None of that is de fide, but it really does, I think, have a certain persuasive quality to it. He’s in a suspended state, limbo, a vestibule of eternity and like the other upright Jews and good pagans, I hope maybe Aristotle and Plato are down there. They’re waiting for something they don’t yet have, but they have hope, at least some of them do, and when Jesus enters into that place, what we call the harrowing of hell, he literally beats the hell out of the strong man, he grapples and wrestles him to the ground and makes him submit because Jesus is Lord of life and death. He vanquishes death. So he gathers up the dead, the good souls and returns them to… Well, not returns. He resurrects them and they now experience the fullness of life.

Eric Sammons:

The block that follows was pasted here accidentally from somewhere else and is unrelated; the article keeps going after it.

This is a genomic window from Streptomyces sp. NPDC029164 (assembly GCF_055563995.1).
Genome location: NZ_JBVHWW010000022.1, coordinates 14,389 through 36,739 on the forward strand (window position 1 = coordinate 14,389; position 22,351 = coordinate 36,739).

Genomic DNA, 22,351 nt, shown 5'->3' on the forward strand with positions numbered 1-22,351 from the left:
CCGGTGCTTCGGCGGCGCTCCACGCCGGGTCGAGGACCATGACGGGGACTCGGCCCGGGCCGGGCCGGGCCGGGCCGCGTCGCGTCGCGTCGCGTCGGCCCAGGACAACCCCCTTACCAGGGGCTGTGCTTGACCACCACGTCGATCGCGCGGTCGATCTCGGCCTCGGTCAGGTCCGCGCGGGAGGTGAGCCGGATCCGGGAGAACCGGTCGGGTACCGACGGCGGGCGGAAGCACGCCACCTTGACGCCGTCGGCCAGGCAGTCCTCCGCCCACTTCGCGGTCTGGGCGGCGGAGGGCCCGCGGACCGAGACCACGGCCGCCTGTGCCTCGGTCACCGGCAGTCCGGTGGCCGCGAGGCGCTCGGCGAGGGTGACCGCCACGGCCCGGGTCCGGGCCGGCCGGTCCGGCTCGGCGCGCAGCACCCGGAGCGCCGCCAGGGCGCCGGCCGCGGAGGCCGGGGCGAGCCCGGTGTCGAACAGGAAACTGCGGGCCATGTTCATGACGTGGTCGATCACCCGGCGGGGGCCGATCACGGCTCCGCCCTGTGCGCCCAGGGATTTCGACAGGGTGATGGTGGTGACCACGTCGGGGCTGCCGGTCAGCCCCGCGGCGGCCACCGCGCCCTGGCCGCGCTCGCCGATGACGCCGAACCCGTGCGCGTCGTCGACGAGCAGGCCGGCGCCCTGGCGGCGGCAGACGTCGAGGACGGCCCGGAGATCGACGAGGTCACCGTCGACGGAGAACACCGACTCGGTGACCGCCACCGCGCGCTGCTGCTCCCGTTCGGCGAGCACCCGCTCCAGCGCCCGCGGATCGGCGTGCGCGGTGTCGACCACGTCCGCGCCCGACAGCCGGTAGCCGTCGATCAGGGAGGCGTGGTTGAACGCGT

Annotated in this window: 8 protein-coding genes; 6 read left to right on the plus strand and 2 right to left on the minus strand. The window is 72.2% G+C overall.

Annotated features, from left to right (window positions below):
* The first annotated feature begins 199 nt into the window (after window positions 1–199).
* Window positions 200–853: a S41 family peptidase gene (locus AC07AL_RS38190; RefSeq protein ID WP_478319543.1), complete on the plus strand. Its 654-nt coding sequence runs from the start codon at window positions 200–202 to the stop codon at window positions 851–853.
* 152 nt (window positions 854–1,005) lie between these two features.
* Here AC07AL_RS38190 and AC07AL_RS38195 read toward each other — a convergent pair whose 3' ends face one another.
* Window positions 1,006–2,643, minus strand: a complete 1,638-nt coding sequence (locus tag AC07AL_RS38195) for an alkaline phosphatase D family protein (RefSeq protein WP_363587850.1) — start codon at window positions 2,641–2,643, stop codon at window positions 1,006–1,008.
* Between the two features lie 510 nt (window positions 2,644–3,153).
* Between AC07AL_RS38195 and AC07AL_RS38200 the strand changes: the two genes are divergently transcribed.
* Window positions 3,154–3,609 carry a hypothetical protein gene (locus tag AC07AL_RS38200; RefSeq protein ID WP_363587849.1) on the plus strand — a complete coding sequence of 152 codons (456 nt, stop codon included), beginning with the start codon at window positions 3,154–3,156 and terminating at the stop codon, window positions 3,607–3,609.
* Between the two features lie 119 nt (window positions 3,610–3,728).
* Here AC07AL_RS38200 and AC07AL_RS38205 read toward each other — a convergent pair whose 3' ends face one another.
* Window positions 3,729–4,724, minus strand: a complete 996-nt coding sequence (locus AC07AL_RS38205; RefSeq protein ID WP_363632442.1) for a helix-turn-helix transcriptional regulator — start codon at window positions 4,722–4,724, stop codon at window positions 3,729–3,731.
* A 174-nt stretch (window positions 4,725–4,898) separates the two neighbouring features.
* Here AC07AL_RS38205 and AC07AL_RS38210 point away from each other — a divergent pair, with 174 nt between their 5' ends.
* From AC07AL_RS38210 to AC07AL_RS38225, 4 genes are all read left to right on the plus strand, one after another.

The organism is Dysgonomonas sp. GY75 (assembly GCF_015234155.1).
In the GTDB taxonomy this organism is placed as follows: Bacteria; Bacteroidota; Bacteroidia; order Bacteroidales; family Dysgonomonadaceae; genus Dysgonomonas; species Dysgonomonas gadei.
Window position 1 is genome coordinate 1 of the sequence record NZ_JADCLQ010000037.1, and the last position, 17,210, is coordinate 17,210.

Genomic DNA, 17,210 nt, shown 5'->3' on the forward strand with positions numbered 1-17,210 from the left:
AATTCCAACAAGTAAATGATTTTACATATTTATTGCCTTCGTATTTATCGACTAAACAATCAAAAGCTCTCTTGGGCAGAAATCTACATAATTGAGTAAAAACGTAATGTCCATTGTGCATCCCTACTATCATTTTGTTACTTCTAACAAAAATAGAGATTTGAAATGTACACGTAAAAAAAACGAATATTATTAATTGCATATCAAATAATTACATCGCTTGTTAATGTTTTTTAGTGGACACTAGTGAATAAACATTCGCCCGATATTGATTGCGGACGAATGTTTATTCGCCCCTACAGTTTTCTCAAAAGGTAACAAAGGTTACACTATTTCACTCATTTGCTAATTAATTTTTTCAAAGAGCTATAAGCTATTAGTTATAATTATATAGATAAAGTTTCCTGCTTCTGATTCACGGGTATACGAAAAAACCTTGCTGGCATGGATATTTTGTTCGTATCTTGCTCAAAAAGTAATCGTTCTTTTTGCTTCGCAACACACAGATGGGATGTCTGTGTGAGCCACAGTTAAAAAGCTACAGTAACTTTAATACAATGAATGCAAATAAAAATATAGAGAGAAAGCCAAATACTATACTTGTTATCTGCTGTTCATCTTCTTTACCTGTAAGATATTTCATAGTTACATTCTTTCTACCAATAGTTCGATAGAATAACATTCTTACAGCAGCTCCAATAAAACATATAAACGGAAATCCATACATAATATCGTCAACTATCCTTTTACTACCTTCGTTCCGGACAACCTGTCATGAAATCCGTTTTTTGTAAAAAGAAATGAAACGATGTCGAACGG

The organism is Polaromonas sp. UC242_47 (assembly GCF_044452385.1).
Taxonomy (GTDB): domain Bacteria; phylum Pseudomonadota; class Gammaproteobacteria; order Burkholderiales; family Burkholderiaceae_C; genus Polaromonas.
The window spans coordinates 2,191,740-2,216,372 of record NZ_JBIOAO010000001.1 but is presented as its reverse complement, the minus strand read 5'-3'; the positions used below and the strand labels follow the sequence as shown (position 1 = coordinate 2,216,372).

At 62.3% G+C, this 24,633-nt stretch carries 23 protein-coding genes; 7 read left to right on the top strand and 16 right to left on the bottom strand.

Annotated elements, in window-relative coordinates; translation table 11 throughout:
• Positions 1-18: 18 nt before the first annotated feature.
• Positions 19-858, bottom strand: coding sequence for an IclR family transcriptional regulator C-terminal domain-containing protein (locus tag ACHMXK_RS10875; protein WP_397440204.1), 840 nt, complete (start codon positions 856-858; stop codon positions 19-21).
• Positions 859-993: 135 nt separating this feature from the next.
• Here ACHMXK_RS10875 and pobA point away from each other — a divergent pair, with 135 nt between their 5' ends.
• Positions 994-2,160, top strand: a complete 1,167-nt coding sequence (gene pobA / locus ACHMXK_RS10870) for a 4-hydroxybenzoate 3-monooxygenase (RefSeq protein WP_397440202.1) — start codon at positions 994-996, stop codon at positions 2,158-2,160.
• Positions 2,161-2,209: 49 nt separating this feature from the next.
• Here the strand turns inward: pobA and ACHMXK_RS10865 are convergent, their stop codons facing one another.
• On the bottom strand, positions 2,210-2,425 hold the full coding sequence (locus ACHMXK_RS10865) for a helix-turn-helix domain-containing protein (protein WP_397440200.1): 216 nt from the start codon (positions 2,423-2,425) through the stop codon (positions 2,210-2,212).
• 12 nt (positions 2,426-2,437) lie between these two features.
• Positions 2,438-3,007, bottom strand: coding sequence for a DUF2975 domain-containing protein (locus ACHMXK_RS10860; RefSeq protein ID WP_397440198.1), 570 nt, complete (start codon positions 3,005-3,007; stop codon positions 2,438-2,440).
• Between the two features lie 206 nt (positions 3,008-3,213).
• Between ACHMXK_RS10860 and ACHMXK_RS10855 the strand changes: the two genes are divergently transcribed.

And you wonder if that’s the case, what happened to Lazarus during those four days. How do you go back to your job after that? I don’t think that’s easy.

Dr. Regis Martin:

I think you want to go on a extended holiday. I need some time to think about this, to process these events. But it could be that when he’s returned to his body, he has no recollection of where his soul spent that interim, those four days. What was I doing? Maybe that was a grace, a mercy that God gave him so that he would come back an empty piece of paper.

Eric Sammons:

Now the subtitle of the book is A Preview of the Resurrection, because as we’ve been talking about, Lazarus rising from dead is not the same as Christ’s resurrection. But how exactly then does the story of Lazarus, how does it point into Christ’s resurrection and, even more so, our resurrection one day on the last day?

Dr. Regis Martin: